Sermons

Summary: We cannot keep the faith if we show partiality.

Mahatma Ghandi was touched by the gospel when he was young. He hoped that the gospel would free India from its Caste system. He went to a church in his neighborhood and was met at the door, dressed in his humble lower class clothes. He was met by ushers who told him that there were other churches for “people like him.” Ghandi turned away from any further examination of Christianity because in his evaluation, it contained its own caste system. That story is told in the book “Growing More Like Jesus,” by Richard Strauss.”

Ghandi’s experience is an illustration of what James warns us about in James 2.

“My brothers, show no partiality as you hold the faith in our Lord Jesus Christ, the Lord of glory. For if a man wearing a gold ring and fine clothing comes into your assembly, and a poor man in shabby clothing also comes in, and if you pay attention to the one who wears the fine clothing and say, “You sit here in a good place,” while you say to the poor man, “You stand over there,” or, “Sit down at my feet,” have you not then made distinctions among yourselves and become judges with evil thoughts? Listen, my beloved brothers, has not God chosen those who are poor in the world to be rich in faith and heirs of the kingdom, which he has promised to those who love him? But you have dishonored the poor man. Are not the rich the ones who oppress you, and the ones who drag you into court? Are they not the ones who blaspheme the honorable name by which you were called? If you really fulfill the royal law according to the Scripture, “You shall love your neighbor as yourself,” you are doing well. But if you show partiality, you are committing sin and are convicted by the law as transgressors.” (James 2:1–9, ESV)

Favoritism can be seen in a church when new members are treated as “outsiders”

Favoritism can be seen in a church when members only associate with People Like Us

Favoritism can be seen in a church when young people ignore or ridicule thoseo less popular

Favoritism can be seen in a church when poorer members look down on wealthy members, assuming they are snobs.

I. Favoritism is Excluded from the Christian Faith.

This is a STRONG COMMAND. John MacArthur points out that the word order is emphatic. "With respect of persons, do not hold the faith of our Lord Jesus Christ the glory." So James is saying in quite clear terms, “if you are going to show favoritism, don’t claim to be a Christian!”

The words “Show partiality” mean to “lift up somebody's face, to raise the face of someone, to elevate them, to lift up their face.” The idea is to judge someone by the face .... superficial evaluation of a person's worth based on nothing but what appears on the outside (MaCarthur)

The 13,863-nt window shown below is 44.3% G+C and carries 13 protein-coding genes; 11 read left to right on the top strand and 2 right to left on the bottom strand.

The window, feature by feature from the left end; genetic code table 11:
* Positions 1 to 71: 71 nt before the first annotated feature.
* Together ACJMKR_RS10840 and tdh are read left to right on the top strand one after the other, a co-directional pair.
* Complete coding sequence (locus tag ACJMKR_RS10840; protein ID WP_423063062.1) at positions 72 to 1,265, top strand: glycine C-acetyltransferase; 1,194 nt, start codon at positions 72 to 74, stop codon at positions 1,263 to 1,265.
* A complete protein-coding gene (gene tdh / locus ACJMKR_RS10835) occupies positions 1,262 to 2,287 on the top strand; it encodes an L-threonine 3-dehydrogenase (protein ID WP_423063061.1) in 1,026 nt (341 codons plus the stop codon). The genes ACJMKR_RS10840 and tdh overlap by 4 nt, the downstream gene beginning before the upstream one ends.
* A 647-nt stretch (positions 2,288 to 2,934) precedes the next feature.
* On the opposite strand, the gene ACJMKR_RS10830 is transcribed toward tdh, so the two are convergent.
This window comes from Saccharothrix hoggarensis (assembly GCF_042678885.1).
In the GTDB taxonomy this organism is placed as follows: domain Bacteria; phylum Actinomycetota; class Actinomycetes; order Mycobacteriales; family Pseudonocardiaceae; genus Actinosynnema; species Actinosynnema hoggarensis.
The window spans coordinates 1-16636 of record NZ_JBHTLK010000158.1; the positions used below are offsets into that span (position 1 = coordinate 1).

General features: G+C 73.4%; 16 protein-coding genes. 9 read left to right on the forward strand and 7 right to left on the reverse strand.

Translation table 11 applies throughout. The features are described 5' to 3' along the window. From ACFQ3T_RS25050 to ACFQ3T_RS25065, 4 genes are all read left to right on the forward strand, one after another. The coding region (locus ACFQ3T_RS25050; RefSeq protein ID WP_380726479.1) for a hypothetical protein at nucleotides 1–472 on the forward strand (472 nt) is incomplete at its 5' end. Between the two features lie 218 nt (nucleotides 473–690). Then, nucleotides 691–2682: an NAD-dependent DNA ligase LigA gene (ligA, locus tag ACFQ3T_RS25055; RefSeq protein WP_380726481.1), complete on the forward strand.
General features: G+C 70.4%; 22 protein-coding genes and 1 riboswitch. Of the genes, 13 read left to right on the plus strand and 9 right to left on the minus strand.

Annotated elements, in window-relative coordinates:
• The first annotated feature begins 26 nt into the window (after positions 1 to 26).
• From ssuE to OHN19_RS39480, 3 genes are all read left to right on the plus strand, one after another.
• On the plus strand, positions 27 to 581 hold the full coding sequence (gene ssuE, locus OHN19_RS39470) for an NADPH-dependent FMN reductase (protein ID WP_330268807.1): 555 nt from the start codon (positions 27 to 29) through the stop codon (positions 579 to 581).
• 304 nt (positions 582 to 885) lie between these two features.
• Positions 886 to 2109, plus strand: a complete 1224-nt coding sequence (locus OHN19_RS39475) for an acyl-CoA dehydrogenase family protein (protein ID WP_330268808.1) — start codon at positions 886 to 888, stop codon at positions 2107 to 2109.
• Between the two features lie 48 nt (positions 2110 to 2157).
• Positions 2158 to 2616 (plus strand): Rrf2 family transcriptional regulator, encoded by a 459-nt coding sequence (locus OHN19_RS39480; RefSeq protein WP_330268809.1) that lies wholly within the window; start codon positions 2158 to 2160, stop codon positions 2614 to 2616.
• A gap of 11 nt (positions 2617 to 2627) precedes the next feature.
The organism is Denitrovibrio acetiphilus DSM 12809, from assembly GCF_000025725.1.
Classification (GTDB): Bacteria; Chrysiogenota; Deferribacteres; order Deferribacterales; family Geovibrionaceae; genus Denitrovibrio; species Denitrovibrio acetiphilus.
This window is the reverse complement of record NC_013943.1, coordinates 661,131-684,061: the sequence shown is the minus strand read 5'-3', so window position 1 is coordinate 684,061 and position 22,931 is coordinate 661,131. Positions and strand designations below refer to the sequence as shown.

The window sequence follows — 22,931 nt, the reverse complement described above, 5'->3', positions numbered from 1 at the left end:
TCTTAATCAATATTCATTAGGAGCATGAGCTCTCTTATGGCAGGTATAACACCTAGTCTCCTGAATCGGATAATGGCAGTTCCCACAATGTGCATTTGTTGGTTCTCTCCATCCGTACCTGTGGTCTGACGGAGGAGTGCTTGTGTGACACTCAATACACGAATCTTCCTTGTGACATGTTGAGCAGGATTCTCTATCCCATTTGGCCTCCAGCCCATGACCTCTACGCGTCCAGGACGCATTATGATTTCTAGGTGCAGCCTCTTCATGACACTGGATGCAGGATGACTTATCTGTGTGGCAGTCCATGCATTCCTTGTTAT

This Christmas, the cast of Duck Dynasty came to NYC. They had a room in the Plaza and one of the Robertsons walked into the hotel and asked a doorman to show him the nearest bathroom. He led him to a door that exited directly to the street. Was it his shaggy beard? His blue jeans? Robertson called it “facial profiling.” The attendant did not know this important guest, so on the basis of the way he looked, he assumed that he was not a hotel patron.

We cannot “keep the faith” if we show partiality.

Favoritism can be shown in Many Ways

The illustration that James uses to teach these troubled Jewish believers is an illustration about the way the church assembly hypothetically show honor to a rich man while showing dishonor to a poor man. James 2:2-3

The word “synagogue” is used here and translated “assembly” in most English translations. This word usage reflects James’ Jewish audience. However, this could be ANY CHURCH TODAY!

Here’s the picture James portrays. A man enters the assembly with a “Gold Ring.” Even more than today, in the first century rings were a sign of WEALTH, success and accomplishment. In Luke 15, when the son returned, the FATHER put a RING on his finger. Rings were a sign of acceptance and wealth. People wore them as “bling.” The word here may in fact mean that he had rings on all of his fingers - a clear sign of someone who wanted others to know that he was an important and wealthy person.

You could “rent rings” to go to parties so that people would think that you are rich.

Many people wore RINGS, but Gold Rings were VERY RARE

“Clement of Alexander some time later said Christians should only wear one ring and on that ring it should have a dove, a fish, or an anchor to be used as a seal. That was a reaction against some of this abuse.” (MacArthur)

Copy Sermon to Clipboard with PRO Download Sermon with PRO
Talk about it...

Nobody has commented yet. Be the first!

Join the discussion